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You are not being selfish wanting him home and you can learn to express his bladder. There are links on this website. I have a cat with paralyzed back legs whom I have had for four years in August. Simon was born with severe congenital deformities and I express his bladder three times a day. I put him on a towel on the side of the bathroom sink. He is facing away from the sink and spread his legs with his bottom hanging over the sink. Go between his legs. To me holding his bladder is like holding a balloon that is very slippery. You squeeze with firm but gentle pressure. Your goal is to get the sphincter muscle to relax and then the urine comes squirting out. I do this several times at one time--squeeze and then let him relax and squeeze again. Sometimes he has to poop and I know I also am putting pressure on his intenstines so he will squirm around. You will feel the bladder get smaller. It takes practice. When I first got Simon I had trouble doing it too and thinking what have I gotten myself into. But getting him was one of the best things I have ever done. If his bladder gets full he will start to leak out and these cats are prone to infections so you will need to have urinalysis done periodically. Keep trying. Also, there are carts for cats, however, Simon gets along fine by pulling himself along with his front legs and he could not sleep strapped into a cart. I have other cats with hind leg deformities and they are able to climb their cat trees. I have a cart for my dog Jack to take on walks, however, this week I have walked Jack without his cart and he has done fine. He has been in physical therapy. There is an article coming out next month in CATNIP, through Tufts University, on Advances in physical therapy for cats. I will try to remeber to refer it to you next month. If worse comes to worse it sounds like you have a very kind vet tech but keeping trying for now. I think it is best if your cat remains with you. Diana R.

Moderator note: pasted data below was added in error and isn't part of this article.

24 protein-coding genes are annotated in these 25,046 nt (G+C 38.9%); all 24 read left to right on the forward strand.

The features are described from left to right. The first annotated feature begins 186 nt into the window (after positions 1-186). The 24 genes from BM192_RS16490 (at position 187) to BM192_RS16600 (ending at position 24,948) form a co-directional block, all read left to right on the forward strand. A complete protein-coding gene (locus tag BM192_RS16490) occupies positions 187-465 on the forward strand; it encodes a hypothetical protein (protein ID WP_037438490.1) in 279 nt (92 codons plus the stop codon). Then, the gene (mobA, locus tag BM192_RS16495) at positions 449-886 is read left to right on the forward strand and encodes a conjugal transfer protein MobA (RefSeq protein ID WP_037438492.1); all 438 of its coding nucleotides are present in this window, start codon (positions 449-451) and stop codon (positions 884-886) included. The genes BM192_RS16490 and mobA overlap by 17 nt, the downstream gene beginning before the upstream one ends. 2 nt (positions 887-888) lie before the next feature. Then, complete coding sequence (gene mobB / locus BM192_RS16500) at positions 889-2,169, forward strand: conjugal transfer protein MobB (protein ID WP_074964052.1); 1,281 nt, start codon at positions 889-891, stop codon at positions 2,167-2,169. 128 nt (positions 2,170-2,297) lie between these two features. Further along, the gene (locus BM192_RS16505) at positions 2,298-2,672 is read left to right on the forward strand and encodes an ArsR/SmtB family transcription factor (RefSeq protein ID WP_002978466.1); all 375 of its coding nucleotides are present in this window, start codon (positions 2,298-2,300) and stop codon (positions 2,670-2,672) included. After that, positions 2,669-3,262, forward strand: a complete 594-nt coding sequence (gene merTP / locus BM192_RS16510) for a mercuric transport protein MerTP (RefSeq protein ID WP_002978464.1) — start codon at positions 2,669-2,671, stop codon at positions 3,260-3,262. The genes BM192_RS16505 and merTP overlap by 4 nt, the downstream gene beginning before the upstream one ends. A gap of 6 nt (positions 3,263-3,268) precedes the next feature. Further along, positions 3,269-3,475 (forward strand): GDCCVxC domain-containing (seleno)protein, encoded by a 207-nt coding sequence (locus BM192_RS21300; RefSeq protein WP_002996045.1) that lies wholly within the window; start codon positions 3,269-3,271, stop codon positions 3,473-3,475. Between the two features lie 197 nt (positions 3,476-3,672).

You can search for more information on FCE's on the internet. Basically it is like a spinal stroke.
My cat had an FCE over six months ago now and was paralysed in her pack half. Thankfully she never lost her ability to urinate or defecate. She couldn't walk and would drag herself around. We helped her by giving her gentle massage, hlding her back legs up whilst she was walking and things like that. With an FCE you pretty much start physio straight away, but other paralysis causes often need total crate rest so it's best not to start doing anything untill you know what your dealing with.
I know you probablly feel absolutely frightened and heartbroken right now but things will get better. I know how awful it is to see your cat like that. My cat started walking again after about three weeks (although you couldn't really call it proper walking-she would do a few steps and was not walking right up on her feet). Six months on though-she is walking normally (sometimes she crosses her legs a bit or has a bit of a limp but generally it's great). She can run, jump up on chairs and things and do all those sorts of things. It took awhile for her to be able to hold her tail in the air, but she's able to do that now too.
You can look after your cat and help it!! You are just going to need lots of love and patience. I know it seems scary right now, but you will get there. Go to your vet and keep going untill you can express your cat on your own. How much is your cat urinating?? My cat didn't lose bladder function but she actually didn't go alot in the first week she got home which the vet said was normal. She didn't urimate for three days at one stage-but the vet checked it out and it was fine. She started urinating every day again after about a week and a bit. However if your cat has lost urinary function-I would worry a bit if it's unable to go.